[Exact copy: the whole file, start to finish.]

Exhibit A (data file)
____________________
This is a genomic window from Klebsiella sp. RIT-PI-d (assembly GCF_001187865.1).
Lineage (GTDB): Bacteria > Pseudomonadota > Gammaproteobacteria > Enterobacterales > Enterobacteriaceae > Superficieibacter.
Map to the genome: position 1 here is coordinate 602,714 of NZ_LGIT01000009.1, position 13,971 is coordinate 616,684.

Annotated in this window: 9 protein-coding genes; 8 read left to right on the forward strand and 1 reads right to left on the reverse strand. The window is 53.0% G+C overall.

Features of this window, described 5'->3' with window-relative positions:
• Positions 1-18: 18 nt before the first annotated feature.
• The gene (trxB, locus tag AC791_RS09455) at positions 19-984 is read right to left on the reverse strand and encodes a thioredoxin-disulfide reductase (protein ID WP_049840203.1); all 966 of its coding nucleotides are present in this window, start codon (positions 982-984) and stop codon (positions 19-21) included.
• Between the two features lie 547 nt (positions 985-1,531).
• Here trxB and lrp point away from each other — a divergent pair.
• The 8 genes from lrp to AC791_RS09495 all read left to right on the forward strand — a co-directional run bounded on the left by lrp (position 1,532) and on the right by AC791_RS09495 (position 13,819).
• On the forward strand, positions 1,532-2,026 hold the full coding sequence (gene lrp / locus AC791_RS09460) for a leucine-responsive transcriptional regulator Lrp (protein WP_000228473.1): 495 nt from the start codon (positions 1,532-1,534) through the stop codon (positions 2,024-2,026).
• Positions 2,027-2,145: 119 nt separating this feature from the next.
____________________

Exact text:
This is a genomic window from Klebsiella sp. RIT-PI-d (assembly GCF_001187865.1).
Lineage (GTDB): Bacteria > Pseudomonadota > Gammaproteobacteria > Enterobacterales > Enterobacteriaceae > Superficieibacter.
Map to the genome: position 1 here is coordinate 602,714 of NZ_LGIT01000009.1, position 13,971 is coordinate 616,684.

Annotated in this window: 9 protein-coding genes; 8 read left to right on the forward strand and 1 reads right to left on the reverse strand. The window is 53.0% G+C overall.

Features of this window, described 5'->3' with window-relative positions:
• Positions 1-18: 18 nt before the first annotated feature.
• The gene (trxB, locus tag AC791_RS09455) at positions 19-984 is read right to left on the reverse strand and encodes a thioredoxin-disulfide reductase (protein ID WP_049840203.1); all 966 of its coding nucleotides are present in this window, start codon (positions 982-984) and stop codon (positions 19-21) included.
• Between the two features lie 547 nt (positions 985-1,531).
• Here trxB and lrp point away from each other — a divergent pair.
• The 8 genes from lrp to AC791_RS09495 all read left to right on the forward strand — a co-directional run bounded on the left by lrp (position 1,532) and on the right by AC791_RS09495 (position 13,819).
• On the forward strand, positions 1,532-2,026 hold the full coding sequence (gene lrp / locus AC791_RS09460) for a leucine-responsive transcriptional regulator Lrp (protein WP_000228473.1): 495 nt from the start codon (positions 1,532-1,534) through the stop codon (positions 2,024-2,026).
• Positions 2,027-2,145: 119 nt separating this feature from the next.